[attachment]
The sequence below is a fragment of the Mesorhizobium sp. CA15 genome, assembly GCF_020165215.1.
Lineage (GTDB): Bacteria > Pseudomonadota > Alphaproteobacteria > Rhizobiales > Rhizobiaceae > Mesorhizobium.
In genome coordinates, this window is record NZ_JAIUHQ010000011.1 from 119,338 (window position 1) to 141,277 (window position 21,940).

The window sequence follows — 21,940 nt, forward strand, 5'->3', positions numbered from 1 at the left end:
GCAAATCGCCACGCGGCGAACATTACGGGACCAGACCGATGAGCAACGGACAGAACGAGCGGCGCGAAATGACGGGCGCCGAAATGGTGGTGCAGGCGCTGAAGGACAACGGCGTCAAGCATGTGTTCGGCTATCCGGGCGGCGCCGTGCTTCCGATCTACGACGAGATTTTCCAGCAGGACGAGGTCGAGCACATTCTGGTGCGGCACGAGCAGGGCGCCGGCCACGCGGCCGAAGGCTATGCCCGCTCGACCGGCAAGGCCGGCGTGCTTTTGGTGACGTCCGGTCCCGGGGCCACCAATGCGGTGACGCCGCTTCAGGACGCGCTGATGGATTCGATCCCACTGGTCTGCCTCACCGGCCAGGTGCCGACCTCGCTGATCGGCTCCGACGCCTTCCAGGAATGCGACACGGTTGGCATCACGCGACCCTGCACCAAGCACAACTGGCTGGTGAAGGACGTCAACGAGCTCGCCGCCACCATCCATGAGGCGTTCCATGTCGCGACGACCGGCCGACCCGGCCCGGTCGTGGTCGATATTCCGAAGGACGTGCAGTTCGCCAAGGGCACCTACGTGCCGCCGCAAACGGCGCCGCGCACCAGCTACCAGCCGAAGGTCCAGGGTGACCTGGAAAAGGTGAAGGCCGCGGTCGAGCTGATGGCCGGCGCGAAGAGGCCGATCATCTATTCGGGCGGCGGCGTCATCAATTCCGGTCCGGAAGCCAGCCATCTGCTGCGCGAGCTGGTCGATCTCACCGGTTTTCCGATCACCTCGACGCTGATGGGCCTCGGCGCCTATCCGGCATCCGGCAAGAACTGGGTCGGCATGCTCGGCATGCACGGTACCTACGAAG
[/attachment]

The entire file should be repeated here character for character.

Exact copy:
The sequence below is a fragment of the Mesorhizobium sp. CA15 genome, assembly GCF_020165215.1.
Lineage (GTDB): Bacteria > Pseudomonadota > Alphaproteobacteria > Rhizobiales > Rhizobiaceae > Mesorhizobium.
In genome coordinates, this window is record NZ_JAIUHQ010000011.1 from 119,338 (window position 1) to 141,277 (window position 21,940).

The window sequence follows — 21,940 nt, forward strand, 5'->3', positions numbered from 1 at the left end:
GCAAATCGCCACGCGGCGAACATTACGGGACCAGACCGATGAGCAACGGACAGAACGAGCGGCGCGAAATGACGGGCGCCGAAATGGTGGTGCAGGCGCTGAAGGACAACGGCGTCAAGCATGTGTTCGGCTATCCGGGCGGCGCCGTGCTTCCGATCTACGACGAGATTTTCCAGCAGGACGAGGTCGAGCACATTCTGGTGCGGCACGAGCAGGGCGCCGGCCACGCGGCCGAAGGCTATGCCCGCTCGACCGGCAAGGCCGGCGTGCTTTTGGTGACGTCCGGTCCCGGGGCCACCAATGCGGTGACGCCGCTTCAGGACGCGCTGATGGATTCGATCCCACTGGTCTGCCTCACCGGCCAGGTGCCGACCTCGCTGATCGGCTCCGACGCCTTCCAGGAATGCGACACGGTTGGCATCACGCGACCCTGCACCAAGCACAACTGGCTGGTGAAGGACGTCAACGAGCTCGCCGCCACCATCCATGAGGCGTTCCATGTCGCGACGACCGGCCGACCCGGCCCGGTCGTGGTCGATATTCCGAAGGACGTGCAGTTCGCCAAGGGCACCTACGTGCCGCCGCAAACGGCGCCGCGCACCAGCTACCAGCCGAAGGTCCAGGGTGACCTGGAAAAGGTGAAGGCCGCGGTCGAGCTGATGGCCGGCGCGAAGAGGCCGATCATCTATTCGGGCGGCGGCGTCATCAATTCCGGTCCGGAAGCCAGCCATCTGCTGCGCGAGCTGGTCGATCTCACCGGTTTTCCGATCACCTCGACGCTGATGGGCCTCGGCGCCTATCCGGCATCCGGCAAGAACTGGGTCGGCATGCTCGGCATGCACGGTACCTACGAAG